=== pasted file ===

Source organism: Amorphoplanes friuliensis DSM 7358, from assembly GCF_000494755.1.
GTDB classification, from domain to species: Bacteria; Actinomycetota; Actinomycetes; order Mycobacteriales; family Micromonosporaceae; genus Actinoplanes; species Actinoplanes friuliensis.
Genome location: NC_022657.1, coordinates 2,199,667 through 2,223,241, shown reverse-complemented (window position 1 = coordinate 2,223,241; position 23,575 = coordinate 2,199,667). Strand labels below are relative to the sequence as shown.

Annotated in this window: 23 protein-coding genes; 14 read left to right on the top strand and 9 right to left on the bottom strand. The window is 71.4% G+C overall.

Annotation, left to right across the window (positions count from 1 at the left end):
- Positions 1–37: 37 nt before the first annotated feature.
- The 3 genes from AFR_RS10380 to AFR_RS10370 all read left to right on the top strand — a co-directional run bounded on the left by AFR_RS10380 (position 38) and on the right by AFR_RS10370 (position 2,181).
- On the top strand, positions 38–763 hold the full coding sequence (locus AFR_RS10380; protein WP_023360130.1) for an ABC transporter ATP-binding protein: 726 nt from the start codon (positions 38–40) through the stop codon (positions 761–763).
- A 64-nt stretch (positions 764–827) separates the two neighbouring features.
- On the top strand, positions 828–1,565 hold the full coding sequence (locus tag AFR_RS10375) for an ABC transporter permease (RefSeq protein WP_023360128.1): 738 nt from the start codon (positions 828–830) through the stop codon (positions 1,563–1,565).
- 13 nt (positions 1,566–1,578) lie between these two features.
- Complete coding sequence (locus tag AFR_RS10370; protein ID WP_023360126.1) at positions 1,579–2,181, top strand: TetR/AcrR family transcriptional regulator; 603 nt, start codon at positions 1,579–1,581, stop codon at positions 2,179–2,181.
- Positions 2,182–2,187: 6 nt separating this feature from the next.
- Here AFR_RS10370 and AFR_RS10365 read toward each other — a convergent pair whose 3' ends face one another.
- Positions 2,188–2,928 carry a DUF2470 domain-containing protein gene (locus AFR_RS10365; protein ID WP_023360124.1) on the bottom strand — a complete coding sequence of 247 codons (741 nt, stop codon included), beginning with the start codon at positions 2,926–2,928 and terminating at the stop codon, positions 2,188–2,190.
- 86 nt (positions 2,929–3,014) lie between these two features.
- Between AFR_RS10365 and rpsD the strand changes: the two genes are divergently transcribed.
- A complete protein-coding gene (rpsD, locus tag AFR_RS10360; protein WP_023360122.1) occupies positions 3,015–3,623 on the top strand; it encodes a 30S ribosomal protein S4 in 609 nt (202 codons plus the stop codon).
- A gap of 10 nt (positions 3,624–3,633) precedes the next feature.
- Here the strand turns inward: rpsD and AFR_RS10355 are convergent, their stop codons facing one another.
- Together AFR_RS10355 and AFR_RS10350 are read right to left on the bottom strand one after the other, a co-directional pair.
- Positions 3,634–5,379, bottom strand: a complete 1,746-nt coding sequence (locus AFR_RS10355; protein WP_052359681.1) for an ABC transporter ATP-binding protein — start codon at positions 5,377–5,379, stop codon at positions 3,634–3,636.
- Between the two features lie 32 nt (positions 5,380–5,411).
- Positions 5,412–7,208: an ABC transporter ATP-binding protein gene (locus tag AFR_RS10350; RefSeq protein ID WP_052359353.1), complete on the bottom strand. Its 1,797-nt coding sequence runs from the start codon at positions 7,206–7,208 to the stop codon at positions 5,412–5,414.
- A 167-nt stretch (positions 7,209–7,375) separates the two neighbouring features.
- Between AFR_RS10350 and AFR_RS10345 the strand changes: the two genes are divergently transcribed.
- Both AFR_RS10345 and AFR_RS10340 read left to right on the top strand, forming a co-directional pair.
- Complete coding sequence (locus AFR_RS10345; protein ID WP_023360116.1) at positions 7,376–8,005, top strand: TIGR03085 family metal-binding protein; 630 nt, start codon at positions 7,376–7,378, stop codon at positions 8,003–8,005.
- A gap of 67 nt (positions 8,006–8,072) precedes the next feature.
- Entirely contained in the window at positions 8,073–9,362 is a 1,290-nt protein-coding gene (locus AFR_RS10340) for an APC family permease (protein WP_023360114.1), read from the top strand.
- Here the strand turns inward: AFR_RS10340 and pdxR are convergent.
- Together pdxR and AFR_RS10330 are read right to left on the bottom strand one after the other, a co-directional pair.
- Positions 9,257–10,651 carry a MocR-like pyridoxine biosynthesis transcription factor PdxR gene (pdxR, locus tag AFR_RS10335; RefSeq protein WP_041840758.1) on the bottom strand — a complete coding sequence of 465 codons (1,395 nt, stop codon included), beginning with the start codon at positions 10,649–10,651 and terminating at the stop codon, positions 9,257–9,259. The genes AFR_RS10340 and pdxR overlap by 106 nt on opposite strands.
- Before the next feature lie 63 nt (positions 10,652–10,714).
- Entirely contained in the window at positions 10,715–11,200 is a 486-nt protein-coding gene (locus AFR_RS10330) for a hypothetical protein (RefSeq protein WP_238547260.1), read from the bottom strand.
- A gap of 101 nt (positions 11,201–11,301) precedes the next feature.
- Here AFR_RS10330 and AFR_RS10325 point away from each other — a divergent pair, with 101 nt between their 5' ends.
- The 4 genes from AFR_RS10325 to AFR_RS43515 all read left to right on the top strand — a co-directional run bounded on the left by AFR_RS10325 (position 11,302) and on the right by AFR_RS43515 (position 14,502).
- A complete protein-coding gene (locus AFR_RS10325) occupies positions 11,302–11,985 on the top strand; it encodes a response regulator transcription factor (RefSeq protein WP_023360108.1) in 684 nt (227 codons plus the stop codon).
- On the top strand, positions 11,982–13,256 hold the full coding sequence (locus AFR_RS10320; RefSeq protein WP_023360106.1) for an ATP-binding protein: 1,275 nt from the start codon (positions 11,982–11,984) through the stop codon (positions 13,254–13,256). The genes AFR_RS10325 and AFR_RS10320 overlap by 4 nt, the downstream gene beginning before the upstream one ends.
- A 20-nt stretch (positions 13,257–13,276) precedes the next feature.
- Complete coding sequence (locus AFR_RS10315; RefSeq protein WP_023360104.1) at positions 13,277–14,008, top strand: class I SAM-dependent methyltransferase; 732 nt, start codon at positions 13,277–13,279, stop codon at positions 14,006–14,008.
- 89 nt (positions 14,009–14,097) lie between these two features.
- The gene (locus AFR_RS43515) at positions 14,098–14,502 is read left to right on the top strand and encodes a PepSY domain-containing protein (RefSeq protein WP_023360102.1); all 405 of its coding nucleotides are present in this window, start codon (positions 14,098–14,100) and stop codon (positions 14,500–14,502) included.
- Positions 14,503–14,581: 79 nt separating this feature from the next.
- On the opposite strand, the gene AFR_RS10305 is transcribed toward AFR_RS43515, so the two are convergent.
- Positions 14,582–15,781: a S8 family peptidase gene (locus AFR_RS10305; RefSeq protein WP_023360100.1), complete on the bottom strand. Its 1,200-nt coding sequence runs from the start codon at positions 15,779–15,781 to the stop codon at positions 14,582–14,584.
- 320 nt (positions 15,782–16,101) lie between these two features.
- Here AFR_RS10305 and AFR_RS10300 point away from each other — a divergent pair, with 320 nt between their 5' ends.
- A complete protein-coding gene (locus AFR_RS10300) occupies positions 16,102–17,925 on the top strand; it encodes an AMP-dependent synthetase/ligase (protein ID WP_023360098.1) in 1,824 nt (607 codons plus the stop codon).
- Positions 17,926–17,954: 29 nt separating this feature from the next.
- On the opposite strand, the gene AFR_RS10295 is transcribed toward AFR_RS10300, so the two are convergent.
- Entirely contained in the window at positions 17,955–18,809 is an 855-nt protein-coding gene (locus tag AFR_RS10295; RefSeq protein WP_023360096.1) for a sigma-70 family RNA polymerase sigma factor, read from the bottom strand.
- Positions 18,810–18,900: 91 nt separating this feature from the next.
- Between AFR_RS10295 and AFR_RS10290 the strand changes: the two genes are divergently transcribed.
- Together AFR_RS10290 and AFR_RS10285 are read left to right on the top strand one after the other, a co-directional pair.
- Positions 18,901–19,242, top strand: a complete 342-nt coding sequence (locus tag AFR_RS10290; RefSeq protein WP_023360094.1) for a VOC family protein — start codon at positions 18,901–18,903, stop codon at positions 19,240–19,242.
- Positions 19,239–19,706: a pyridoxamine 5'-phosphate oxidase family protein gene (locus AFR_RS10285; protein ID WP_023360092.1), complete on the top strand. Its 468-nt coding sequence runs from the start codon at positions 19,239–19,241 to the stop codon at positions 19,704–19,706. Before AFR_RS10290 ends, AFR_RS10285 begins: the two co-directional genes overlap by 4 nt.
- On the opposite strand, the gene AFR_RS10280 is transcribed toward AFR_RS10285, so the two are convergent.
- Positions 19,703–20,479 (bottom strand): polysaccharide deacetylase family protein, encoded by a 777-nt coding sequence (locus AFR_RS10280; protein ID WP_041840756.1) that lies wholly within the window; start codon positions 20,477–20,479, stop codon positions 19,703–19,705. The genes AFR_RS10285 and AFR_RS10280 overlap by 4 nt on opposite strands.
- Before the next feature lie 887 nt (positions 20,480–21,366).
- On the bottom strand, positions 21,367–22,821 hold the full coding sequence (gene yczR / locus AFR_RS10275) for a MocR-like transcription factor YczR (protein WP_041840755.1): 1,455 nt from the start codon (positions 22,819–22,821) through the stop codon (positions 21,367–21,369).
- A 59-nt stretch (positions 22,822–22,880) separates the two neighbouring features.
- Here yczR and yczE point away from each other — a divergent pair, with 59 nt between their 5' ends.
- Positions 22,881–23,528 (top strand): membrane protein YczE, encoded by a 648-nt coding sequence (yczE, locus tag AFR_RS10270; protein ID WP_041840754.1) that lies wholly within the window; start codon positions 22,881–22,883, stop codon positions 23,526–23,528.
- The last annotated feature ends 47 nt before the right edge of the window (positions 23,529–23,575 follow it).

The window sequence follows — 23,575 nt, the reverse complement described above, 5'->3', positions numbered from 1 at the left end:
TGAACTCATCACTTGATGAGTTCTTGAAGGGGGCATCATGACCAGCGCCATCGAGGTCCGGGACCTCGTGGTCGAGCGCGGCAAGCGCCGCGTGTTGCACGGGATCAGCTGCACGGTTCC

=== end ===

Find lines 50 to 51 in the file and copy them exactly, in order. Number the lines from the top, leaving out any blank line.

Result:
- A complete protein-coding gene (locus AFR_RS10300) occupies positions 16,102–17,925 on the top strand; it encodes an AMP-dependent synthetase/ligase (protein ID WP_023360098.1) in 1,824 nt (607 codons plus the stop codon).
- Positions 17,926–17,954: 29 nt separating this feature from the next.